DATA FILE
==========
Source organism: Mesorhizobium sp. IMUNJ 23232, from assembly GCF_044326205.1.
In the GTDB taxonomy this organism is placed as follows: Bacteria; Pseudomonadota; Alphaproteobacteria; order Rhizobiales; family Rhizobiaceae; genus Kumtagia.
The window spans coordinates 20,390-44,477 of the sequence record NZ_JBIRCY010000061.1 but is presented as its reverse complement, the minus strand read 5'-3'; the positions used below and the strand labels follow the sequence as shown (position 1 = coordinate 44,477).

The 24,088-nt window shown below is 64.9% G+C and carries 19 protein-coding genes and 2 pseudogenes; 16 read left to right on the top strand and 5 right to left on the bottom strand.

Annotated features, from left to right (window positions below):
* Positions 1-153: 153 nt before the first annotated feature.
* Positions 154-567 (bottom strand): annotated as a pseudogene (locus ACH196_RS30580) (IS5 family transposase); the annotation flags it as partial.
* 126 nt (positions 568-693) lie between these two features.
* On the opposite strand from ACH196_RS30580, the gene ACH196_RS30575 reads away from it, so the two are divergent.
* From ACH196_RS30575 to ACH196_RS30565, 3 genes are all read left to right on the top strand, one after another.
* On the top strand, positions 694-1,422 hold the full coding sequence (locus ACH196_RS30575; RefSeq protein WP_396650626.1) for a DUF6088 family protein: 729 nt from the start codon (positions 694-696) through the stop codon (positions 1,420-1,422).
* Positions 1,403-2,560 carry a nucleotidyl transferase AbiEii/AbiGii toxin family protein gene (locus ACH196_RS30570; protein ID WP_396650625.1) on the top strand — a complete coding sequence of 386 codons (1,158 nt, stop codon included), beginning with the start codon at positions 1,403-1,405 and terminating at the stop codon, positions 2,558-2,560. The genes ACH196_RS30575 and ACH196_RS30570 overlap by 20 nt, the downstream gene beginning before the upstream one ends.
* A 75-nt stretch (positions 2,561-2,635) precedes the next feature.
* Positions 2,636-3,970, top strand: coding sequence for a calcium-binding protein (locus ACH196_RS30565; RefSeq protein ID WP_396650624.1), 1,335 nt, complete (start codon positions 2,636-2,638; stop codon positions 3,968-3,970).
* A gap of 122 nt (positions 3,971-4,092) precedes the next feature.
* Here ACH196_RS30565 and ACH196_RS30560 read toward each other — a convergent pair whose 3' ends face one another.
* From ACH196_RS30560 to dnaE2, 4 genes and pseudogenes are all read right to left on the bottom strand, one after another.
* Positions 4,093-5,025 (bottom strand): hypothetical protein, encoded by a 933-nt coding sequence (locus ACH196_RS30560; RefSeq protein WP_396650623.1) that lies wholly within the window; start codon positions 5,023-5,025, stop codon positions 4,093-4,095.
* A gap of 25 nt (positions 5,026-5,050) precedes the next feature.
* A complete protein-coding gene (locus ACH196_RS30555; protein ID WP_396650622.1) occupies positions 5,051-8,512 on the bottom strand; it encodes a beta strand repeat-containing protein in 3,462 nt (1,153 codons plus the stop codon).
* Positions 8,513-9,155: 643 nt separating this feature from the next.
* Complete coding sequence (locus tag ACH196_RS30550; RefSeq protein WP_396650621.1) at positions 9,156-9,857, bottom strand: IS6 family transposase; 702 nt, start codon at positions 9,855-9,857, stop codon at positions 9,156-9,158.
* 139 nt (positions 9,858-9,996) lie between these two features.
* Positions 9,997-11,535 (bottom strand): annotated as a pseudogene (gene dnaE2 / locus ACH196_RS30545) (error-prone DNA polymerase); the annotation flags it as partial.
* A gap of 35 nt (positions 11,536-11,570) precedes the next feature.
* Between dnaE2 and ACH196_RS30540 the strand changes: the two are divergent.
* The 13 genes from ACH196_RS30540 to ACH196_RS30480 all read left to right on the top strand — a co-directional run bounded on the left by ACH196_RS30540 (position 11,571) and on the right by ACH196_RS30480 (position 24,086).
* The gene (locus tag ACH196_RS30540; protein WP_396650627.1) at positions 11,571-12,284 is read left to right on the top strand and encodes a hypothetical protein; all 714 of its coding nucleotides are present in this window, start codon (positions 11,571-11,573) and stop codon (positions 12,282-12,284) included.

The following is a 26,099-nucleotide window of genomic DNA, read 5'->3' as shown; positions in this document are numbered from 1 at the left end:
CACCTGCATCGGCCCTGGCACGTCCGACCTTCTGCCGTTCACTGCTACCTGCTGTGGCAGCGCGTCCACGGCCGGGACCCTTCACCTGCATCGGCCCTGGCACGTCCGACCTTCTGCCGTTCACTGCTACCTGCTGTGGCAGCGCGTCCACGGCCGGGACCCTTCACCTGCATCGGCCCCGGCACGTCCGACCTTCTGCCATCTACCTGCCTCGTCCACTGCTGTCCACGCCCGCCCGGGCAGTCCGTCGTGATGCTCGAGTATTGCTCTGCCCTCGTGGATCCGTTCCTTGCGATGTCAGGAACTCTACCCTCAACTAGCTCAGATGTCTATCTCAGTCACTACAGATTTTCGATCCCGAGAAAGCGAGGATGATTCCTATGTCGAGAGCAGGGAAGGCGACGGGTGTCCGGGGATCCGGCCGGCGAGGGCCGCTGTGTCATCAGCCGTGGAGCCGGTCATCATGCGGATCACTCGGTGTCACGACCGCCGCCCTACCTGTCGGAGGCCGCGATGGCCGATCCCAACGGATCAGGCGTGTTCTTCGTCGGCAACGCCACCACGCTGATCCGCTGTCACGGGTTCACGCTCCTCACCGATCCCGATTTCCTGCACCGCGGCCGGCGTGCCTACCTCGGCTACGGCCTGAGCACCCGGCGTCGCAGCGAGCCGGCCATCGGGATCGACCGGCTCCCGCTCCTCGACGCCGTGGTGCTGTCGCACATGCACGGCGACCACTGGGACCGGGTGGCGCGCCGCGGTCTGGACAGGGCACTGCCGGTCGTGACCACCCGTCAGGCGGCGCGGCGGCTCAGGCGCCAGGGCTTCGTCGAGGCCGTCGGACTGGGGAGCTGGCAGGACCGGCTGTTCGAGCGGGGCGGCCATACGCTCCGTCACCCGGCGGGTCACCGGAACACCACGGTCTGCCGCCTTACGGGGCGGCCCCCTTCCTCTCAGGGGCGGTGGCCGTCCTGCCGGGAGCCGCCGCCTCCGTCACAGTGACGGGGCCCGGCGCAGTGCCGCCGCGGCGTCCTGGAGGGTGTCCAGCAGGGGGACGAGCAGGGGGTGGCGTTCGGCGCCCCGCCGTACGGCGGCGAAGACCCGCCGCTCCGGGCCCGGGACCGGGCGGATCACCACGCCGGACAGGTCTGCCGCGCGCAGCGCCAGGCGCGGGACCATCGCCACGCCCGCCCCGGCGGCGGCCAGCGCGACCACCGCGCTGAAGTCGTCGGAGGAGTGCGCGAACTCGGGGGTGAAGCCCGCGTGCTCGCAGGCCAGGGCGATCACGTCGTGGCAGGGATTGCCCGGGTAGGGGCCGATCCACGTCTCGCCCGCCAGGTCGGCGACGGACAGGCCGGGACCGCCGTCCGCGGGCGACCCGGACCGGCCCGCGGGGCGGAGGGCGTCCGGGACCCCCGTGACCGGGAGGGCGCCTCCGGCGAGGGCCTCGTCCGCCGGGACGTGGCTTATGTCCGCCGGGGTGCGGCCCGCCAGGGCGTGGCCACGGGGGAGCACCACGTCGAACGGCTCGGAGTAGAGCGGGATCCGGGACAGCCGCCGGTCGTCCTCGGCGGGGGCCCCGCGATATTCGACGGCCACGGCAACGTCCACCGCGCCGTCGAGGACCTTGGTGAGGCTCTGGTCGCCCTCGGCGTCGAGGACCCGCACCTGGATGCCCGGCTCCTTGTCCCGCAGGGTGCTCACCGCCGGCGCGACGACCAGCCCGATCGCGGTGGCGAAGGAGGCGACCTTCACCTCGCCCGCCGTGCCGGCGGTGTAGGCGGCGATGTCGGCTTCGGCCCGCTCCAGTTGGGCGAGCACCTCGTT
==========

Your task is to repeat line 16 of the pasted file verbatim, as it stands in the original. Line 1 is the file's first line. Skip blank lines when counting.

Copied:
* Here ACH196_RS30565 and ACH196_RS30560 read toward each other — a convergent pair whose 3' ends face one another.